There are only a couple of weeks left to see the exhibit “墨境 Ink Worlds: Contemporary Chinese Painting from the Collection of Akiko Yamazaki and Jerry Yang” at the Cantor Arts Center at Stanford University. For anyone who is interested in ink and Chinese art, this is definitely an exhibit to see.
I was really excited to see a piece of work by Tong Yang Tze.
There were also works by Lui Guo Song and Zhang Da Qian.
The exhibit covers many aspects of contemporary ink painting. I do recommend getting the exhibition catalogue. It explains a lot more than the exhibit itself. Abstract and contemporary art tends to be a response to past art. Without the background of the past works, it can be difficult to understand the current work. The catalogue goes into a lot more detail than the exhibit.
I spent a great day participating in an Abstract Watercolor Workshop at the Pacific Art League in Palo Alto last Sunday. The instructor was Robert Dvorak. I felt it was the art class I never took in high school. The workshop was very well planned out. There were different exercises to complete, as well as time to take a look at everyone’s work.
I went into this workshop with an open mind. It was the first time I really worked with watercolors. I’m pretty intimidated by drawing and subjects, so I figured the abstract part would help me explore a new medium without having to draw still life or landscape.
It was a really fun workshop and I learned a lot. It helped that there were plenty of other beginners in the class. Robert was super patient and also emphasized an important part of creating art – smile and have fun!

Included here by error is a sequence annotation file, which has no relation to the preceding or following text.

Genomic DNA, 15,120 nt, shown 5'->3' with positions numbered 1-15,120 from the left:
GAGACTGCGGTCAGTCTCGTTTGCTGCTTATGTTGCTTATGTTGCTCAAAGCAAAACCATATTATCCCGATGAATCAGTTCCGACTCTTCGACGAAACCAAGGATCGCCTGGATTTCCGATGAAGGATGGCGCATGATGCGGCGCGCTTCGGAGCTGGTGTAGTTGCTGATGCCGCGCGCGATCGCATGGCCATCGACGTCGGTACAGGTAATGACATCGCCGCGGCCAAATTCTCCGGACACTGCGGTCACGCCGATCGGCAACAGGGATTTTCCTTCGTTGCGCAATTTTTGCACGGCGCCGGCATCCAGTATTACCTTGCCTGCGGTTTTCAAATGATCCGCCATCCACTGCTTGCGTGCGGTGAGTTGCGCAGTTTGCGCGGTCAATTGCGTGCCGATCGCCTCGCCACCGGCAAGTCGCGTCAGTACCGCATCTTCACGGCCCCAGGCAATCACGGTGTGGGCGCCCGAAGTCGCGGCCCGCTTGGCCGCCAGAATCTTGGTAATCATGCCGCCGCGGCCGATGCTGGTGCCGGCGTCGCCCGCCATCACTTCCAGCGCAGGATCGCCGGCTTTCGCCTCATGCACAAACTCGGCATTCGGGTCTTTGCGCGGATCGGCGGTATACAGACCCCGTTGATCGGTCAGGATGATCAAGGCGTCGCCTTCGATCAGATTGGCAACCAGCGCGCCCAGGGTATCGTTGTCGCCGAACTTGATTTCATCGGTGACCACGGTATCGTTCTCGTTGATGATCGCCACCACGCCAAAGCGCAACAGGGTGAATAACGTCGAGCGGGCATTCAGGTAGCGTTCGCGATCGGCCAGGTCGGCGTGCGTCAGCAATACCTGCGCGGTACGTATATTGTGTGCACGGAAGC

I left the class with the courage to continue exploring abstract watercolors. I also came away with a few pieces of finished work!
During one of the breaks, I chatted a bit with Robert as he was admiring a piece of work. I looked at it and recognized it immediately as my calligraphy teacher’s painting. I told Robert this and he mentioned that he learned from Mr. Ho in the 1980s. Mr. Ho is my calligraphy teacher’s teacher as well. It’s a small world!
Our workshop seemed to come at an opportune time. Robert mentioned the Science Friday episode from the Friday before our workshop discussed abstract art and the brain. The guest was Eric Kandel, the author of Reductionism in Art and Brain Science. A key thing I took away from the discussion was that the more abstract a painting is, the more people need to use their imagination to interpret it. Also, people find it more enjoyable since they are using their own experience and thoughts.
I sent my parents some pictures of the work I did. My mom texted me saying that she showed my dad the pictures while explaining the technique used to make the painting. Apparently my dad wondered out loud if I did the paintings or if I took pictures of the teacher’s work. I’m not sure if there was a confusion in the conversation between my parents, but I’ll take that as a complement!
I had a lot of fun taking this workshop. There’s still more for me to explore, but this definitely gave me a good starting point. I’m not quite sure how I will integrate this with my calligraphy, or if I will integrate it at all. I also want to try to apply the things I learned in this workshop to Chinese painting. There’s so much more out there to try!